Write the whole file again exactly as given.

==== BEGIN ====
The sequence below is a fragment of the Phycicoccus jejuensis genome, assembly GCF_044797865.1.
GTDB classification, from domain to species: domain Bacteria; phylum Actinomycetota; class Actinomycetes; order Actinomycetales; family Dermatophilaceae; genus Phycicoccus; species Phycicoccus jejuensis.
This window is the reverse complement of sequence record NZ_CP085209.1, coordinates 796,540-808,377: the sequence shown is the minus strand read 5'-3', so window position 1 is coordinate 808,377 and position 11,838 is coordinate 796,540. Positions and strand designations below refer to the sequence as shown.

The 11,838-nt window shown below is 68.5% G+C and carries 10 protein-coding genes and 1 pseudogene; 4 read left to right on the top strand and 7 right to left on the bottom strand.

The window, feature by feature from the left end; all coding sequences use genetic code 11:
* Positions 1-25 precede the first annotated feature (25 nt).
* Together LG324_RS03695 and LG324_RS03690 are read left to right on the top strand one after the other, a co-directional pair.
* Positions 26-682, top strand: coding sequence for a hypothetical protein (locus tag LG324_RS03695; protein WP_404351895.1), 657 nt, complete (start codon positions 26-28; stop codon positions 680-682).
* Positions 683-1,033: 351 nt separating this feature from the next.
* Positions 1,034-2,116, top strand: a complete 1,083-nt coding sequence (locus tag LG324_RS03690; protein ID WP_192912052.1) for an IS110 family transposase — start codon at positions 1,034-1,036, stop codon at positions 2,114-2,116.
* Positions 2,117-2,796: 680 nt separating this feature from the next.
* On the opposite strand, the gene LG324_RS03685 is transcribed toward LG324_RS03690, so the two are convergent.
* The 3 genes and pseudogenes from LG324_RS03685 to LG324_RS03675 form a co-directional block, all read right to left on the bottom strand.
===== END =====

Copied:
The sequence below is a fragment of the Phycicoccus jejuensis genome, assembly GCF_044797865.1.
GTDB classification, from domain to species: domain Bacteria; phylum Actinomycetota; class Actinomycetes; order Actinomycetales; family Dermatophilaceae; genus Phycicoccus; species Phycicoccus jejuensis.
This window is the reverse complement of sequence record NZ_CP085209.1, coordinates 796,540-808,377: the sequence shown is the minus strand read 5'-3', so window position 1 is coordinate 808,377 and position 11,838 is coordinate 796,540. Positions and strand designations below refer to the sequence as shown.

The 11,838-nt window shown below is 68.5% G+C and carries 10 protein-coding genes and 1 pseudogene; 4 read left to right on the top strand and 7 right to left on the bottom strand.

The window, feature by feature from the left end; all coding sequences use genetic code 11:
* Positions 1-25 precede the first annotated feature (25 nt).
* Together LG324_RS03695 and LG324_RS03690 are read left to right on the top strand one after the other, a co-directional pair.
* Positions 26-682, top strand: coding sequence for a hypothetical protein (locus tag LG324_RS03695; protein WP_404351895.1), 657 nt, complete (start codon positions 26-28; stop codon positions 680-682).
* Positions 683-1,033: 351 nt separating this feature from the next.
* Positions 1,034-2,116, top strand: a complete 1,083-nt coding sequence (locus tag LG324_RS03690; protein ID WP_192912052.1) for an IS110 family transposase — start codon at positions 1,034-1,036, stop codon at positions 2,114-2,116.
* Positions 2,117-2,796: 680 nt separating this feature from the next.
* On the opposite strand, the gene LG324_RS03685 is transcribed toward LG324_RS03690, so the two are convergent.
* The 3 genes and pseudogenes from LG324_RS03685 to LG324_RS03675 form a co-directional block, all read right to left on the bottom strand.